Beer!


#42

I hear the Midlands Brewed Rodriguez Stooped Header didn’t go down too well …


#43

Dungarvan Brewing Company and O’Hara’s from Carlow make good beers. Dungarvan’s Helvik Gold is a blond ale that might suit the taste of Lager drinkers and their stout is very good. O’Hara’s stout is very good too imo. Franciscan Well’s rebel red also a lovely drink. As for foreign beers, Staropromen, Peroni and a cold 660ml bottle of Heineken all good.

There is a huge marketing push behind craft* beers and beer snobs can be as boring and full of sh*t as wine snobs but I’d rather give my money to a local producer making a good product than diageo/budweiser/etc.

. *Some beers marketed as ‘craft’ are actually made by the big brewerys.


#44

Double Diamond works wonders.


#45

Anyone ever been to the Open Gate Brewery in Guinness?

If you haven’t been it’s worthwhile and some of the beers and stouts are lovely

https://www.guinnessopengate.com/


#46

Pilsner Urquell is a cracking beer (especially when consumed in Prague… on a sunny afternoon…sitting in a square people watching…sorry got carried away there…:sunglasses::beer:)


#47

I’m partial to the occasional bottle of Asahi Super Dry, which you can usually pick up in Tescos. The wife is Japanese, so have tried quite a few of their beers over there, but not so easy to pick up here (unless you’re eating out in Japanese/Asian restaurants here). Mind you, I did see bottles of Sapporo in either Lidl or Aldi before Christmas.


#49

AC/DC beer. Had it last week just to see what it was like and it was surprisingly nice!


#50

My, how times have changed! When I was in my late teens and twenties all you could get in most places were the two main home brews, Harp in some places, Heinouseken, Crawlsberg, Budweaseler, and fake German beer. I liked Smiths but in alot of the newer/suburban pubs it was swill. Guinness was too heavy and bitter for me, and again, not great in many pubs. I used to despair of getting anything I really liked and my mates joked about my “search for the perfect pint”.
Then I went to Deutschland and discovered that something like lager could actually have flavour, good flavour, and not leave me feeling very ill the next day. That was pils, real pils. Then I went to England again, old enough to drink, and discovered Ale, “real ale”, a bit too warm til I got used to it but ultimately the quality ones were better than good Smiths.
Then back to Dland to live and I discovered local brews, and microbrews, better again than the big brewery pilseners. And all better than the bland shite in the pubs back home.

Then came the craft revolution. Now just to get it straight, lest I be accused of hipster fondling, I’m not really a fan of pale ales, too bitter, though there are quite a few blended varieties now that are easier to palate. Otherwise alot of them while tasting quite good made me feel nauseous.
And also now you can get loads of international beers by the bottle. I can’t drink the cloudy ones (Weissbier), they make me headachy and sick.

What all the broadened options have achieved overall has been to first of all improve the quality of all beers overall because of the competition. And secondly crested loads of jobs. I think it’s been a universally brilliant change.


#51

That post has given me a fierce thirst!


#52

palenbacher yer only man.


#53

There are two things that matter in a beer:

  1. That its cheap as f***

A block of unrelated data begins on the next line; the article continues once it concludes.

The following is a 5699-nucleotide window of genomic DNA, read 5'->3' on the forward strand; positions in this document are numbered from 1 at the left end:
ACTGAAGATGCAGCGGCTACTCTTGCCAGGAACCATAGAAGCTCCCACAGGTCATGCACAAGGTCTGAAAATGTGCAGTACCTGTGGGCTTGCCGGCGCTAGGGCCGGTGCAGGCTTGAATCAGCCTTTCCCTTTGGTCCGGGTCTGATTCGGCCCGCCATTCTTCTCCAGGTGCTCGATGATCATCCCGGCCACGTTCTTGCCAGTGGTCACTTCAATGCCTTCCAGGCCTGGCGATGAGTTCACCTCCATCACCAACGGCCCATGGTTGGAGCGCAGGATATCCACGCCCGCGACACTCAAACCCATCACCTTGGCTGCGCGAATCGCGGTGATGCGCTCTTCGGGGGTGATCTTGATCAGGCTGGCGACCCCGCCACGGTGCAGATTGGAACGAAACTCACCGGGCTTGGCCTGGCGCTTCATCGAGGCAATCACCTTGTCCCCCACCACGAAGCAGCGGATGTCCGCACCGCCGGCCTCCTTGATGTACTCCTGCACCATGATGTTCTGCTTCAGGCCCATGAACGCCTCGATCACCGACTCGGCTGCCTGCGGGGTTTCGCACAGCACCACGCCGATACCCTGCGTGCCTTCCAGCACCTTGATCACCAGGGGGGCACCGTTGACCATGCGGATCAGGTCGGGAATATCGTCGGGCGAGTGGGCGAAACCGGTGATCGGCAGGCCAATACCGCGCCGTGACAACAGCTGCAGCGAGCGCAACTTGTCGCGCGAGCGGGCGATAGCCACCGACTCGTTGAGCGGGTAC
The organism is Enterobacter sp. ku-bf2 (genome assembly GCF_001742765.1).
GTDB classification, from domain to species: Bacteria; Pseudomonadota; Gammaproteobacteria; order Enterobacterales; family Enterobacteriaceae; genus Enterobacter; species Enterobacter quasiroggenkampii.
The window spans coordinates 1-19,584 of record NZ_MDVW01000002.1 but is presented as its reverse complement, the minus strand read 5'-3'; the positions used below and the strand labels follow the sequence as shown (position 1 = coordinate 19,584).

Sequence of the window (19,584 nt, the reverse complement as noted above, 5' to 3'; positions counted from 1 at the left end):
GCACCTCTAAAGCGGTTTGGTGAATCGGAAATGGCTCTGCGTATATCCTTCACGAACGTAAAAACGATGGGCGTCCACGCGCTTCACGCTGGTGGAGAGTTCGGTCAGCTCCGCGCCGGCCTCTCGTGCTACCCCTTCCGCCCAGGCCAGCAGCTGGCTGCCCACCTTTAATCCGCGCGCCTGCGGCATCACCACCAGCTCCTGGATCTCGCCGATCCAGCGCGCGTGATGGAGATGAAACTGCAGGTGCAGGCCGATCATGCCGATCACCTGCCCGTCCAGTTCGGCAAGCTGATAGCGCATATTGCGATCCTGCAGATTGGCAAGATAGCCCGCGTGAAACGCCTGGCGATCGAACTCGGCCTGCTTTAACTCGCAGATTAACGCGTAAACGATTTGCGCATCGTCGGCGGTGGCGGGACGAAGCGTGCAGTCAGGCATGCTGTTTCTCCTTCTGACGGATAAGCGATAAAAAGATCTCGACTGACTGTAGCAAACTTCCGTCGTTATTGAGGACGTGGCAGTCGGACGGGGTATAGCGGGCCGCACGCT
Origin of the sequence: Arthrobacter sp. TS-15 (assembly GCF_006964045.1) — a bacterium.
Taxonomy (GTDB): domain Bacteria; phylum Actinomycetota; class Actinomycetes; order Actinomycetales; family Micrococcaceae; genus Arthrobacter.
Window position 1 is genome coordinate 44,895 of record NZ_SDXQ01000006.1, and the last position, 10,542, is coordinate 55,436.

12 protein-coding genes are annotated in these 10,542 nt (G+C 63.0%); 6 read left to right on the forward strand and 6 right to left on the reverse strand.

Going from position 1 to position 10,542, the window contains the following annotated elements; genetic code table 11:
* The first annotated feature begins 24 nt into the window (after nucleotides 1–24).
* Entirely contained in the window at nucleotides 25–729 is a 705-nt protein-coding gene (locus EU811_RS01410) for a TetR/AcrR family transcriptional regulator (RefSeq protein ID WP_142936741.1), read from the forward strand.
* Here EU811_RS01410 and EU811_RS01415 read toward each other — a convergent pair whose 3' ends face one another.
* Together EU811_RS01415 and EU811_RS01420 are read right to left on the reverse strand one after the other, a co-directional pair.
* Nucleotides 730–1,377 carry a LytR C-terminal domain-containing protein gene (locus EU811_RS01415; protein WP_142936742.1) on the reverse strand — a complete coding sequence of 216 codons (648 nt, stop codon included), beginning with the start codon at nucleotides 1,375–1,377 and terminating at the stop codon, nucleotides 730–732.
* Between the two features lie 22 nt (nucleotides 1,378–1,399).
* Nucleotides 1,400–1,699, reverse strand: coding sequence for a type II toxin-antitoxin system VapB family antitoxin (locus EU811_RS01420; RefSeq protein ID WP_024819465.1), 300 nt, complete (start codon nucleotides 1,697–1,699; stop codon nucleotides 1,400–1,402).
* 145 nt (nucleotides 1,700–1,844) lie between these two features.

2. The alcohol content is enough to erase my memory of the night.

Taste is way down the list.


#54

Wait until you hit 30 and you start to get hangovers, taste becomes inmportant, as it tends to go with the hangover. You wont be slamming bottles of bucky in your 30s… Unless you are Joxer, in which case you are mental anyway


#55

So what beer do u like??


#56

A little bit of A
A little bit of B

Are ya still working abroad?


#57

No, back home a few months now, didn’t last long :joy:


#58

Not to worry! At least ya gave it a lash… I lived over in Jersey island for 6 months back in the day. Brilliant craic.


#59

The cost/ benefit of a session comes into play big time.


#60

That’s all fair enough, and whenever I travel I would always look to have the local beer first. I think most of the posts above seem to support this as common, good practice. You will find some absolute beauts doing this.

The problem most people have, i think, is with the niche craft beer stuff that some bearded clown in the offo will be flogging from a promotion stand that is the equivalent of downing a bag of sawdust sprinkled with the off cuts of Christmas trees, essence of toad and fairy dust. Its cr@p…
Then, just as you approach the stand for the free sampler (who can resist), some gooon will mince up in a jumper made of hemp and start a conversation with said vendor about the merits of Moose Knuckle Winter Stout. You somehow become an accomplice to this charade, despite the fact that you were only there to take the edge off from the night before, they look at you and you somehow feel obligated to venture an opinion…it is at this very moment that a mate you haven’t seen for a while mosey’s by on his way to pick out a standard 8 pack of generic beer A (or H)…oh the indignity as he thinks “jaysus DMC, you’re not one of them are you?”… you nod in shame and carry on about your day, knowing that should this ever come up you will undoubtedly have to come up with the mother of all stories to talk your way around this.


#61

After all the tips, I can’t help but returning to these wise words…

But, in that there’s nothing better than a nice pint of Guinness, I would also put forth the caveat that there’s not much worse than a bad pint of Guinness.


#62

Guinness & black currant anyone or is that sacrilege.